4. Once we have numbers from all partners, we analyse them to see if they fit all the call topic requirements and are below the maximum grant amount. From our many years of experience in setting up proposal budgets, we can say several iterations will have to be made where we discuss and adjust the individual partner budgets. In general, proposal writing is a turbulent process, a partner suddenly dropping out of the consortium or a shift in roles and responsibilities are not unusual factors which, in turn, influence the total proposal budget composition. This is why it’s important to start early on with setting up your proposal budget and why our tools are so valuable. Their flexible nature allows for the quick implementation of changes, which becomes the more crucial the closer you approach the proposal deadline.
Proposal estimation
An intuitive tool designed to kick-start the budgeting process, offering coordinators an initial projection of the entire project’s financial needs by assessing tasks, actions, and consortium partner attributes.
Proposal collector
A tailored tool dispatched individually to each partner organisation where they can provide their cost estimations for the entire project duration, ensuring a detailed financial overview across core cost categories.
Proposal planning
A comprehensive financial aggregator that seamlessly compiles partner financial data to provide an overarching project budget view, facilitating the instant generation of key statistics, distribution visuals, summary tables, and crucial budget alerts, ensuring streamlined financial planning.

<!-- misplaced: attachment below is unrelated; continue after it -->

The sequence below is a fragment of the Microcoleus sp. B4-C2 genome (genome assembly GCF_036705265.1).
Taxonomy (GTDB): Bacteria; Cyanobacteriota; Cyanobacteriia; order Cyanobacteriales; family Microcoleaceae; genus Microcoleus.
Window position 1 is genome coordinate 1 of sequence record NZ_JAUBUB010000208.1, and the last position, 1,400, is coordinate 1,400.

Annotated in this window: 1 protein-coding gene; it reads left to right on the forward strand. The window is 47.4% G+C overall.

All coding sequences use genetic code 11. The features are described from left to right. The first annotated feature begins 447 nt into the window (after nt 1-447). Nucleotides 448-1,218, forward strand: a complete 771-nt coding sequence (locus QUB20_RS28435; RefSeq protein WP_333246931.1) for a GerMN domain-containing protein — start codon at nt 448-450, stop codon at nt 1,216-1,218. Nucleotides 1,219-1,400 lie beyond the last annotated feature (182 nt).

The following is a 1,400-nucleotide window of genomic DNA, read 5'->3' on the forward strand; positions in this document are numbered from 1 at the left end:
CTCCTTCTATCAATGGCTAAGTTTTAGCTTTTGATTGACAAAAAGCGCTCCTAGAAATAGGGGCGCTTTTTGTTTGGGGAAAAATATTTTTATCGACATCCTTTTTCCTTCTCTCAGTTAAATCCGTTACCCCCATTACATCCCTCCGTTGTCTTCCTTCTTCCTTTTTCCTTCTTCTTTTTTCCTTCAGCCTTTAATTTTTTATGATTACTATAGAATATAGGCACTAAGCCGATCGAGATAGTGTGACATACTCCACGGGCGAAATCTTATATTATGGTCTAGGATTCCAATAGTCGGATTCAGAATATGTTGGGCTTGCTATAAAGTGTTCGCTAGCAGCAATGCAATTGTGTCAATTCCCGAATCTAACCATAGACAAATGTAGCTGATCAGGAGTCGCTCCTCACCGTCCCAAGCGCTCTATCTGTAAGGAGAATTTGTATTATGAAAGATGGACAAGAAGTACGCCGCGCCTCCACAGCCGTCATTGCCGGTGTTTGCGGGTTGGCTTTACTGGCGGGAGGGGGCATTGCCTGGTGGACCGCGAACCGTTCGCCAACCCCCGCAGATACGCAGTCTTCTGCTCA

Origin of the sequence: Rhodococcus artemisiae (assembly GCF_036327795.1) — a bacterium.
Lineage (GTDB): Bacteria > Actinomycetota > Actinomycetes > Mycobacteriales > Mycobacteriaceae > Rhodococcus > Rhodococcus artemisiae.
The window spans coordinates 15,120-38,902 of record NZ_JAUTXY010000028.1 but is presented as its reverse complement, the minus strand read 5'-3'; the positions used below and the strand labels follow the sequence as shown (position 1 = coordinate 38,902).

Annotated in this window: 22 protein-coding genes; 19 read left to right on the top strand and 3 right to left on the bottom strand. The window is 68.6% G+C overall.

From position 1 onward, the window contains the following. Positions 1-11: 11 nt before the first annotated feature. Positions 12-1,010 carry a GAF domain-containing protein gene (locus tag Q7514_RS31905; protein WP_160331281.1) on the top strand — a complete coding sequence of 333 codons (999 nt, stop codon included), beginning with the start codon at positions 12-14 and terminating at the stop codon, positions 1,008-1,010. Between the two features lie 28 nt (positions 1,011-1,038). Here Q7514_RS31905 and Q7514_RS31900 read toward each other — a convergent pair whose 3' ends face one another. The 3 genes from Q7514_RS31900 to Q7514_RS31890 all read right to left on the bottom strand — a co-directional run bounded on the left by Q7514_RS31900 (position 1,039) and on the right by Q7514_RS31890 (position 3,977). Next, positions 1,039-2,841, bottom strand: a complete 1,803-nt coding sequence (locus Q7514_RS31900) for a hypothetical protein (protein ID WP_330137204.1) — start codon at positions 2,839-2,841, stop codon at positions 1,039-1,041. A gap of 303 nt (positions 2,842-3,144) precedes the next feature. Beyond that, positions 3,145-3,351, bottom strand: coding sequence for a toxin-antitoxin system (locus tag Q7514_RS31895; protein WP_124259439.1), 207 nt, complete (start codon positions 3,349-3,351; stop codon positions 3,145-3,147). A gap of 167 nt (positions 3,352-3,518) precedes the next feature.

Our three proposal budgeting tools have proven invaluable for Research and Innovation Actions (RIAs) and Innovation Actions (IAs). Over the years, they’ve been meticulously refined and have become a standard in all our proposal writing activities. Among their chief assets is their integration capability; they feed seamlessly into our project finance management tools used for project implementation, which will be covered in the next blog of this finance series. Stay tuned!

Good financial project planning – a key task in our proposal writing service

Over the years, accelopment has consistently demonstrated its expertise in assisting a diverse set of proposals, with notable successes including ThermoBreast, CONcISE, and PEPPERONI. From the intricacies of Horizon 2020 to the latest shifts in Horizon Europe, we’ve adapted and refined our methods to meet the ever-evolving standards and growing expectations. Given the complexity of proposal writing and detailed financial planning, our team remains dedicated to providing clear and accurate support. If you’re navigating the challenges of upcoming calls or seeking expert financial guidance, don’t hesitate to get in touch with one of our finance specialists!

Dr. Johannes Ripperger
Research & Innovation Manager

Robin Vanneste
Business & Finance Associate